Photo by Leo Reynolds
As mentioned in previous posts, Ricardo Millett was a keynote speaker at the 2010 MESI. In his talk, Millett cited the Center for Effective Philanthropy, and said that most foundations believe that it is important to have an explicit strategy to manage and inform decisions for grantmaking – yet few foundations actually have one.
What does it mean to have an explicit strategy? A foundation who says they fund the “environment” does not have an explicit strategy. This is because that is too broad – what aspect of the environment? Pollution? Global warming? Endangered species? Deforestation? Renewable energy? There are a million programs that could fit under that general area. An example of a foundation that appears to have an explicity strategy is the McKnight Foundation. They fund the “environment” – but a closer look at their funding guidlines and one can see that they don’t fund the “environment” in general – they fund specific strategic focuses like water quality or hurrican protection. Can you see the difference?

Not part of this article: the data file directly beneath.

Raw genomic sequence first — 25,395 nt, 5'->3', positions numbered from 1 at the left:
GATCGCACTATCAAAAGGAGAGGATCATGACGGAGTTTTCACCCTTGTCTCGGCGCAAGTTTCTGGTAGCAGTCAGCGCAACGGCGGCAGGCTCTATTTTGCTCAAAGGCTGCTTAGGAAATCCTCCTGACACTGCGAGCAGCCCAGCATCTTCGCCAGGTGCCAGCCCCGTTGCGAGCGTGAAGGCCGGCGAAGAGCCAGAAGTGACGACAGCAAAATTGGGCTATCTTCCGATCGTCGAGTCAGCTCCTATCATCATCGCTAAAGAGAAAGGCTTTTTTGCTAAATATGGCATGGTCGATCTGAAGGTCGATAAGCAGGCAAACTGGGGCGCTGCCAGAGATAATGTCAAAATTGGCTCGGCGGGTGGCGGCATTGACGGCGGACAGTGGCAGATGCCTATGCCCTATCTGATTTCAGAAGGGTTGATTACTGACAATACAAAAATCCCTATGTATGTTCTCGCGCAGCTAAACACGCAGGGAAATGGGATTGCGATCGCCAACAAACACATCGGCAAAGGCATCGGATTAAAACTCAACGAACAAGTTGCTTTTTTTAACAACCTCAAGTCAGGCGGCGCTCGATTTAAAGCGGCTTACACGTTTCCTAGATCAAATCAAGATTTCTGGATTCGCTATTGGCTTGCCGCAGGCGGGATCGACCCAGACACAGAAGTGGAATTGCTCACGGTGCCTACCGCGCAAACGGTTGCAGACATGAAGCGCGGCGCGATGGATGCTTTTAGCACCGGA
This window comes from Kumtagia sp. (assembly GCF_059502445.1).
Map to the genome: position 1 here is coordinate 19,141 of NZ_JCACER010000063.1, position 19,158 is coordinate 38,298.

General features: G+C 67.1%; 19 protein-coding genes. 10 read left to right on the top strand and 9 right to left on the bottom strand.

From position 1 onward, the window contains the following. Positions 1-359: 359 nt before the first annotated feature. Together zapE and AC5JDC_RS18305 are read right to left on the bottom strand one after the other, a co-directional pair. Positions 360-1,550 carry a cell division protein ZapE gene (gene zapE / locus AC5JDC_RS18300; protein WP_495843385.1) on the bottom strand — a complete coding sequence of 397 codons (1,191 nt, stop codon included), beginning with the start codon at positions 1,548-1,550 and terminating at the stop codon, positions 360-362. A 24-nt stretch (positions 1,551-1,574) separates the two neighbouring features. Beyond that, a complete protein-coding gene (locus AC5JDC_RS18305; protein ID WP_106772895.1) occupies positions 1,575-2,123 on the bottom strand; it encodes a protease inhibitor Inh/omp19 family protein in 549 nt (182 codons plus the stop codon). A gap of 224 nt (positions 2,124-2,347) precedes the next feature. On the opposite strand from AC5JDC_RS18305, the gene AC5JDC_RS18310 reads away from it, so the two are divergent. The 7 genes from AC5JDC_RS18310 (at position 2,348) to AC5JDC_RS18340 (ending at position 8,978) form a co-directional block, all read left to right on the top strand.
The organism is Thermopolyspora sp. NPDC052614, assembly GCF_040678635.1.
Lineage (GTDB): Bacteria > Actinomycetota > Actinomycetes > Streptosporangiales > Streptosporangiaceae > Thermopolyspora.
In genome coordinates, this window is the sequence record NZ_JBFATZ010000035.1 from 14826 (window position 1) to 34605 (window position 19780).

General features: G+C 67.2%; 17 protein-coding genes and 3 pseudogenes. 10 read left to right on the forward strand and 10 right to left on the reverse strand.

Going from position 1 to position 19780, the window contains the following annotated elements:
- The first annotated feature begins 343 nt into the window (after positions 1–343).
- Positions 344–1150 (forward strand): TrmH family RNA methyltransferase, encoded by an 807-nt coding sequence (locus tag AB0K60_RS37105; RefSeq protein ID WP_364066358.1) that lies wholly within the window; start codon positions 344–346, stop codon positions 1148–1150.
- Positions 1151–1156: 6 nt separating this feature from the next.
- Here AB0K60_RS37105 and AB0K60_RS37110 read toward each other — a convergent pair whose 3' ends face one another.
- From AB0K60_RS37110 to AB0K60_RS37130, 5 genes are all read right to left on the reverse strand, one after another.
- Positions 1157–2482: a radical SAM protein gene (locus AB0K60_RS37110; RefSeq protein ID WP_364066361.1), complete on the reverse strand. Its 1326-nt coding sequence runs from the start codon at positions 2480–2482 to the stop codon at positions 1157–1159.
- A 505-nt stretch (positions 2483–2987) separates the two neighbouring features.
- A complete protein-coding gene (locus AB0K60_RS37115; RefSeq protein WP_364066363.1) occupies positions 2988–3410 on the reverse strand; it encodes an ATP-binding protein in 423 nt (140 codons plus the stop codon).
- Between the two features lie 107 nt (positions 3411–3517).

Now, one must ask, should foundations be that specific? I don’t know. Personally, it’s hard for me to say how specific I think a foundation’s strategy should be. As foundations get more specific in what they fund, it is inevitable that some programs will get left behind because they don’t fit in the new, specific focus. Additionally, Millett pointed out that the “absence of strategy makes whatever investments in evaluation a foundation makes, scattershot at best,” so without specificity foundations will have a difficult time evaluating their own grantmaking and effectiveness. But, Millett made a great point when he said this made him think of a saying from Yogi Bear – “If you don’t know where you are going, anywhere will get you there.”